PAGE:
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Has OPEC been out-gased?

How does New Mexico rank among natural gas producers? According to a ranking form The American Petroleum institute, the state not only dominates the U.S. natural gas market, but also outranks six OPEC nations.

The ranking accounts for data from 2012, the most recent year offering consistent international data. For purposes of data comparison, the report ranks U.S. states against foreign nations.

Churning out a daily average of 3.09 billion cubic feet of natural gas, New Mexico ranks as the eighth highest-producing state in the U.S., topped only by other fuel-rich states like Texas, Pennsylvania and Colorado.

On an international level, the state is still a major contender; New Mexico ranks as the 27th largest oil and gas producer in the world, outranking Oman and Venezuela.

“Thanks to innovations in hydraulic fracturing and horizontal drilling, New Mexico now outpaces six of 12 OPEC nations in natural gas production,” said Kyle Isakower, API vice president for regulatory and economic policy. “Rising domestic production has helped to reshape global markets and revitalize job creation here in the United States.”

‘We just need a better price’

New Mexico’s natural gas abundance may have landed the state high rankings both nationally and globally, but it hasn’t necessarily translated to a healthy fuel market for the state.

As natural gas stockpiles in the San Juan Basin, prices flounder around $2.80 per 1,000 cubic feet. Residents will benefit from the low utility costs, but the state ultimately suffers from dwindling taxes and royalties, which make up 30 percent of the state’s general fund, according to the Santa Fe New Mexican.

Low prices are also likely hinder growth and discourage new well production. Without new wells, existing supplies will eventually deplete and uproot total production.

“If the price goes back to $6, that will be an incentive to drill again,” Steve Henke, executive director of the New Mexico Oil and Gas Association told the New Mexican. “We just need a better price.”

Isakower believes that changes in policy will help rectify meager natural gas prices and make the most of available resources.

“New Mexico isn’t just a national leader—it’s a global leader,” he said. “Shale production has changed the way other countries view competition from America. To harness the world-class opportunity in front of us, it’s critical that policymakers open the doors for free trade and lift regulatory barriers on the construction of vital energy infrastructure, including pipeline and export terminals.”

Even markedly environmentally-conscious New Mexicans seem to share Isakower’s enthusiasm towards exports. In 2013, Sen. Tom Udall—a Democrat—urged the Department of Energy to hasten their approval of natural gas exports, according to NM Political Report.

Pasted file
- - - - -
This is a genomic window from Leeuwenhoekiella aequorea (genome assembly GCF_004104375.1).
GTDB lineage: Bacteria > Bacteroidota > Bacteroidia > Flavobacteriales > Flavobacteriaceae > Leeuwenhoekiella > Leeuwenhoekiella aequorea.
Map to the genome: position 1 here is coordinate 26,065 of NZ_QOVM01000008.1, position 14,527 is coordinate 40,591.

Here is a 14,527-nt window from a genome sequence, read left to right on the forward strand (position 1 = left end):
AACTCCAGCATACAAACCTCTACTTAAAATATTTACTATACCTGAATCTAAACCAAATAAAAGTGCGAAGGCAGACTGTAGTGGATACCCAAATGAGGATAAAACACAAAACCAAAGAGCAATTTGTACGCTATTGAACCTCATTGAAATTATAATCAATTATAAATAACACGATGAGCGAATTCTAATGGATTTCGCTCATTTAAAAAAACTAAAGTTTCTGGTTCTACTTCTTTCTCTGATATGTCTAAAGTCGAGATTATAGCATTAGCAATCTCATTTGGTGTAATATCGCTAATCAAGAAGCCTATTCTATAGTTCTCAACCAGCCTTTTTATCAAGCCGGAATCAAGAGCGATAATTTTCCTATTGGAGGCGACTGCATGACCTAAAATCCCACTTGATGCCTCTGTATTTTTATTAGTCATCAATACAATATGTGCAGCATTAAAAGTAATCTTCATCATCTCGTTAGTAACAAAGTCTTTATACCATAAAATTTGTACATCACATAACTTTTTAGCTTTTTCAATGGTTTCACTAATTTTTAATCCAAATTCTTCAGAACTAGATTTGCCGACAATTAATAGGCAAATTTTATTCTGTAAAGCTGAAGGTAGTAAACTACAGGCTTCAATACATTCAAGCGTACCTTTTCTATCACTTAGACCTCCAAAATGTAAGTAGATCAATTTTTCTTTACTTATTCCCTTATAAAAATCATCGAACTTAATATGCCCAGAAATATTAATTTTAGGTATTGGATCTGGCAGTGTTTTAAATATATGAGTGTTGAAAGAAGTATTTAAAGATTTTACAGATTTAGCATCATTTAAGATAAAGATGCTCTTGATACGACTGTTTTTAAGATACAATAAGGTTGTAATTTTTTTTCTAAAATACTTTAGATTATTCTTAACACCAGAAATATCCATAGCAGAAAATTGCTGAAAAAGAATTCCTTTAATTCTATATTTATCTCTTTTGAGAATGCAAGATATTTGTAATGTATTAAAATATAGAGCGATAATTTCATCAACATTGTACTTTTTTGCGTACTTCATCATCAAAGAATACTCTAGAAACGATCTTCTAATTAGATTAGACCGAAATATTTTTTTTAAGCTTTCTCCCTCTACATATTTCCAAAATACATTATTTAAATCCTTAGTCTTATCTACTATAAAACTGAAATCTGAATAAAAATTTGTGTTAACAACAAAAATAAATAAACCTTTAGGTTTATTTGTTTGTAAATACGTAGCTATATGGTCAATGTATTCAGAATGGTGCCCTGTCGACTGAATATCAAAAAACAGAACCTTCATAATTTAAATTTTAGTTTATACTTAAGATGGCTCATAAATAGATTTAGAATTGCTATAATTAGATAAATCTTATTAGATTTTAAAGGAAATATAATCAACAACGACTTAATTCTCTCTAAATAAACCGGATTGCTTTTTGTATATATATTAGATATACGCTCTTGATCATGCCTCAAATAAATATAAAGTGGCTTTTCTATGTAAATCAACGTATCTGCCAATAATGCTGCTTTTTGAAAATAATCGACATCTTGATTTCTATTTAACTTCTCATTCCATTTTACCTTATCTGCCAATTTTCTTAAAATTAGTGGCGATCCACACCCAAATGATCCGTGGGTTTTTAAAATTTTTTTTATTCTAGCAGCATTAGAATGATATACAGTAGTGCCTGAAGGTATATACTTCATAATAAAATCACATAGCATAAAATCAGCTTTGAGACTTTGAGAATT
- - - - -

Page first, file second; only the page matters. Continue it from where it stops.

“It’s a big opportunity for us to be able to export natural gas,” Udall told The Daily Times in Farmington. “There are a lot of applications that are pending, and we urged (U.S. Energy Secretary Ernest Moniz) to look at them and move those along.”

Despite concern over New Mexico’s accumulation of excess natural gas, financial analysts offered an optimistic forecast for the state’s economy.

“Oil and gas revenues have stayed steady, but the real strength is the income taxes,” Legislative Finance Committee economist Abraham Sanogo told the Associated Press.

Revenue was expected to see a $136 million boost to $6.25 billion, though hard numbers won’t be available for another couple of months. In April, New Mexican Governer Susana Martinez approved a   budget of $6.2 billion for the next fiscal year, $83 million of which is new money.

The $83 million is significantly scaled down from August forecasts of about $285 million. Forecasts again fell short in February, when projected energy revenues for 2015 dropped from $1.17 billion to $970 million. A report shared with the Legislative Finance Committee, however, still indicated reason for optimism:

“The increased strength in broad-based taxes has offset the weakness in energy-related revenues… Since energy prices continue to be below the level of the February estimate, these revenue sources will continue to weaken in the remaining months of FY15. The strength in broad-based taxes is expected of continue to offset the weakness in energy-related revenues.”

 

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